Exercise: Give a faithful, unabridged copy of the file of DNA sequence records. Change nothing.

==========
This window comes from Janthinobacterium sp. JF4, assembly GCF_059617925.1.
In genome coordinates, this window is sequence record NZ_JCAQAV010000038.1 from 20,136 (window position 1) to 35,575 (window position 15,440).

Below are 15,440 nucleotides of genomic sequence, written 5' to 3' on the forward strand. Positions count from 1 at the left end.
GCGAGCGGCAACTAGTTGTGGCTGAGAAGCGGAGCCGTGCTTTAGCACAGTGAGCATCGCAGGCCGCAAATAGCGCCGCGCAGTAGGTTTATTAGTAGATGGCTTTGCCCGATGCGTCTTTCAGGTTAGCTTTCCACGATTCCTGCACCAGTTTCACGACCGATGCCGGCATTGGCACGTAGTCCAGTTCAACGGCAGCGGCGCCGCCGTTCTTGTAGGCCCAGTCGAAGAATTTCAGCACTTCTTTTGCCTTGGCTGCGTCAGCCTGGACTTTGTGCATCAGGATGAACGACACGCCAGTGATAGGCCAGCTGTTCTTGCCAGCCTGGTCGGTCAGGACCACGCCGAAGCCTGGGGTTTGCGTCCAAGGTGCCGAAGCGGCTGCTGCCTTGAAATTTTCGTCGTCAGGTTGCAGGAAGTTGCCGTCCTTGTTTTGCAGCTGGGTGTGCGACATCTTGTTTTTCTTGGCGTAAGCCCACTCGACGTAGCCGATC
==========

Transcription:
This window comes from Janthinobacterium sp. JF4, assembly GCF_059617925.1.
In genome coordinates, this window is sequence record NZ_JCAQAV010000038.1 from 20,136 (window position 1) to 35,575 (window position 15,440).

Below are 15,440 nucleotides of genomic sequence, written 5' to 3' on the forward strand. Positions count from 1 at the left end.
GCGAGCGGCAACTAGTTGTGGCTGAGAAGCGGAGCCGTGCTTTAGCACAGTGAGCATCGCAGGCCGCAAATAGCGCCGCGCAGTAGGTTTATTAGTAGATGGCTTTGCCCGATGCGTCTTTCAGGTTAGCTTTCCACGATTCCTGCACCAGTTTCACGACCGATGCCGGCATTGGCACGTAGTCCAGTTCAACGGCAGCGGCGCCGCCGTTCTTGTAGGCCCAGTCGAAGAATTTCAGCACTTCTTTTGCCTTGGCTGCGTCAGCCTGGACTTTGTGCATCAGGATGAACGACACGCCAGTGATAGGCCAGCTGTTCTTGCCAGCCTGGTCGGTCAGGACCACGCCGAAGCCTGGGGTTTGCGTCCAAGGTGCCGAAGCGGCTGCTGCCTTGAAATTTTCGTCGTCAGGTTGCAGGAAGTTGCCGTCCTTGTTTTGCAGCTGGGTGTGCGACATCTTGTTTTTCTTGGCGTAAGCCCACTCGACGTAGCCGATC